Dwarves are made of solid stone. They carve each other into being. Stocky figures of strata, built short to more efficiently use tunnel-space and wide so the rumblings of the deep-core cannot shake them. They live until their bodies erode, or the exertions of mining and carving prove too much and their form cracks irreparably.
Carving a new dwarf is a labor of two or more dwarves. They don't have gender as such, though some holds restrict who can work together on dwarfcarving for practicality's sake. The dwarves who carve a new dwarf together enter into an arrangement similar to marriage; it's not a thing done lightly. Collaboration on anything is an intimate and personal sharing of ideas, techniques, and even sometimes tools (never use another dwarf's tools in public or without permission, that's obscene). Working alone to create new dwarves is similarly obscene, like incest in human cultures. The combination of multiple dwarves' creative forces is essential to creating well-adjusted new dwarves, for those all created in the image of a single creator will inherit and magnify their creator's worst excesses. This isn't a magical process; it's just how collaboration works.
Counter to popular belief, dwarves don't actually only build each other in the shapes of humanoids. However, only the humanoid dwarves are given legal rights as fully-recognized beings, the rest are treated as a variety of servant castes and tools. The commonly-seen dwarves are merely their workers, though as this work is essential to dwarven society, they're also the most respected caste. When dwarves go to war with surface-folk, they send in soldier-dwarves, as tall as an orc and as broad as a wagon, armed with great weapons that can cut down swathes of enemies. The pinnacle of dwarfare, however, is their siege engines. Elephantine stone turtles with iron shells and battering rams for heads, many-legged stone centipedes carrying dozens of soldiers strapped to their sides, even the occasional giant rising from the earth as tall as a castle bastion. Felling them is a task better suited to pickaxes than spears and arrows.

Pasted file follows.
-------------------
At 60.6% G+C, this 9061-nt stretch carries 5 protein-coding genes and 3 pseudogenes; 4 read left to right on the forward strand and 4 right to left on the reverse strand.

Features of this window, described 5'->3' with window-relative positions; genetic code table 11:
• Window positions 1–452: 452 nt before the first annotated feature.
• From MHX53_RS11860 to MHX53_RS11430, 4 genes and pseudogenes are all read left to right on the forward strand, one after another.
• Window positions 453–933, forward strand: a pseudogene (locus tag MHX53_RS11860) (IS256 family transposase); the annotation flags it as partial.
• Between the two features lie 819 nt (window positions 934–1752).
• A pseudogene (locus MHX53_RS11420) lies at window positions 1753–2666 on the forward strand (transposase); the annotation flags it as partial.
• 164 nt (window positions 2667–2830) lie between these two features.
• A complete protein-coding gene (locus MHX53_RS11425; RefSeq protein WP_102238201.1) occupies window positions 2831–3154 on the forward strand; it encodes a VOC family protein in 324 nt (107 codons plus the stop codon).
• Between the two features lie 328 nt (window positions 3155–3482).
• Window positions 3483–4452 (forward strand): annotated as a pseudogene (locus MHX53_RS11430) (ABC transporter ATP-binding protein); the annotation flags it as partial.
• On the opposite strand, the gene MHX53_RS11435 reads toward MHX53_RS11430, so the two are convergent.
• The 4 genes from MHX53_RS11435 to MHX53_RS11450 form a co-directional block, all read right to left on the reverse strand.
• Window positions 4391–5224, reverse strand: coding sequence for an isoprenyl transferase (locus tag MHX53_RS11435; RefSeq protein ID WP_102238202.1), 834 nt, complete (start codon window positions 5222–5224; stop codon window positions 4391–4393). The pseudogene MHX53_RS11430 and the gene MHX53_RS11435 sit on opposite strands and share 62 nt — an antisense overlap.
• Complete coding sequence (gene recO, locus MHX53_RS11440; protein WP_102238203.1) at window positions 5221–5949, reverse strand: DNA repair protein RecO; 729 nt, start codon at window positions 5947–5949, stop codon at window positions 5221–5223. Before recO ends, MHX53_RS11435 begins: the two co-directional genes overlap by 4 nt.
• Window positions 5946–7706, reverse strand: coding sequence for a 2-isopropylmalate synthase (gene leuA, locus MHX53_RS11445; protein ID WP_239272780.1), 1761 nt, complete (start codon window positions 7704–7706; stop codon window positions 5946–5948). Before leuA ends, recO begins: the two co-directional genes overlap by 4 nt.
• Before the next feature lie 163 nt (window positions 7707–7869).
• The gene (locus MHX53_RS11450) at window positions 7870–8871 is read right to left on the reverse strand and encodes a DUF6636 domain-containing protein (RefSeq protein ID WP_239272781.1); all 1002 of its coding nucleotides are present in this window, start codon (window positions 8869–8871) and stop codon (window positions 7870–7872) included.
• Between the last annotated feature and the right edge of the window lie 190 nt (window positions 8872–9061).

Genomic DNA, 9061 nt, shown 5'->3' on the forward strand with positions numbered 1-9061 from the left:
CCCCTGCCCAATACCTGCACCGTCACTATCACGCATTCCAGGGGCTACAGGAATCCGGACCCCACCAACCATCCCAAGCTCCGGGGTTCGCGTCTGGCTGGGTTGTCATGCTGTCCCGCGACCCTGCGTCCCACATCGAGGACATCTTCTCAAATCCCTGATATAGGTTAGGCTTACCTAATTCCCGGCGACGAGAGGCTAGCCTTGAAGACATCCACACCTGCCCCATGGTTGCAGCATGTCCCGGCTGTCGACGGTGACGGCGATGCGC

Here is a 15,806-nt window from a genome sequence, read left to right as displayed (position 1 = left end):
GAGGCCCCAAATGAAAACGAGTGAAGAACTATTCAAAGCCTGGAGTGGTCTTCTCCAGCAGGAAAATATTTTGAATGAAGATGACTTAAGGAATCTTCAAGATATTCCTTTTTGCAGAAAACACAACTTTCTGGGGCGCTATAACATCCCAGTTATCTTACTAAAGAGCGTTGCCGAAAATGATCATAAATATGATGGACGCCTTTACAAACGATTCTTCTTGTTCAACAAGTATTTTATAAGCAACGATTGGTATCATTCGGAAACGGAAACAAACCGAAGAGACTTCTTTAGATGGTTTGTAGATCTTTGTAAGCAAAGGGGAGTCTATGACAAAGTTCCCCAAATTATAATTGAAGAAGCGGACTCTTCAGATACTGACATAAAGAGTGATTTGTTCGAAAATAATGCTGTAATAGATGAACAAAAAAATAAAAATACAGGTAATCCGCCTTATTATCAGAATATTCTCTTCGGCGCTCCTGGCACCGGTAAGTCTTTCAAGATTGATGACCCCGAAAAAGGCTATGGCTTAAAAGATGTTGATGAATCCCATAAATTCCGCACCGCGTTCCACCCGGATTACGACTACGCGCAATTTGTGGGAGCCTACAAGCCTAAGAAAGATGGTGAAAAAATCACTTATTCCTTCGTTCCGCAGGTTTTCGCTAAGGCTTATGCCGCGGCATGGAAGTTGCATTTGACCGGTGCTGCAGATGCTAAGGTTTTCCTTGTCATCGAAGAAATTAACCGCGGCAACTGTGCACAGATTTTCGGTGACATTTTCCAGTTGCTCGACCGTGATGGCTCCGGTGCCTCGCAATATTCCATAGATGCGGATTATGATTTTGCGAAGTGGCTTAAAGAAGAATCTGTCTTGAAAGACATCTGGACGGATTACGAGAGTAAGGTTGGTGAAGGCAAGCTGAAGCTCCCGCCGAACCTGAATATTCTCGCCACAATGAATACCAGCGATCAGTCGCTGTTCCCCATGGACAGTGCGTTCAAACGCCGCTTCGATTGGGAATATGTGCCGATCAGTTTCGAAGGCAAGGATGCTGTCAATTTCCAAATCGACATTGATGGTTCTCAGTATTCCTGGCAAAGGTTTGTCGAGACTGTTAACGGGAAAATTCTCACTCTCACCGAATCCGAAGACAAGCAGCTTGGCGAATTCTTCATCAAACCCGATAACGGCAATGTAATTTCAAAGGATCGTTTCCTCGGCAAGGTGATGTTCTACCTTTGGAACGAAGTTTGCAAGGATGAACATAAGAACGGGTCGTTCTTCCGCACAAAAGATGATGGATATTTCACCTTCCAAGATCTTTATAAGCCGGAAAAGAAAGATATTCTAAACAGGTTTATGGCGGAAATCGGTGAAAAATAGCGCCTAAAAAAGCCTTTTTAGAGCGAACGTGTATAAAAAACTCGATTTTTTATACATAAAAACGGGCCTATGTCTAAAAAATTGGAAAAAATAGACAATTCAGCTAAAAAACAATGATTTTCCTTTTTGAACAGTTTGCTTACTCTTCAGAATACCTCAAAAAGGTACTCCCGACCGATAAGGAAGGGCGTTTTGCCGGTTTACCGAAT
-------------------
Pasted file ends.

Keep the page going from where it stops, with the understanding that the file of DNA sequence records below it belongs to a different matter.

Not all dwarven creations are dwarves. Their hand-tools are merely tools, their exports have no minds of their own. Anything with smelted metal is certainly not a dwarfmind, the melting and casting process makes sure of that. However, the dividing lines between dwarf and non-dwarf are strange - and none are stranger than their rulers, the dwarven emperors.
Dwarves are no more a hive mind than humans are, though they're commonly stereotyped as such by above-ground folks because of their superficial similarities to ants and termites. The metaphor of an anthive and its queen is actually insufficient to describe a dwarf-hold and its emperor. If you could see through stone, a dwarven hold is just a great skeletal figure, the negative space of tunnels are its bones and the great work-caverns are its organs. Its fingers stretch as transport tunnels and its many, many legs run deeply and greedily into the earth. It grows as the dwarves within excavate. Dwarves in all their forms are a sort of microbiome of their emperor's hold-body. The emperor is the hold, the hold the emperor. It speaks to them in the rumbling drum-speech of the earth. They speak back, with the same reverence humans reserve for their kings and their gods.
The structure of an emperor determines the structure of society within, mediating interactions by their very existence. Every building is the panopticon realized, where surveillance is not merely possible but certain. To revolt, dwarves must literally tear down the structures that imprison them, killing their ruler in the process. Regicide is impossible without changing society. Dwarves hold lively debates, but know always that the walls have ears. A dwarf revolutionary travels far away by rule, not to escape a society that ostracizes them, but because they literally cannot plan revolution within the confines of their emperor.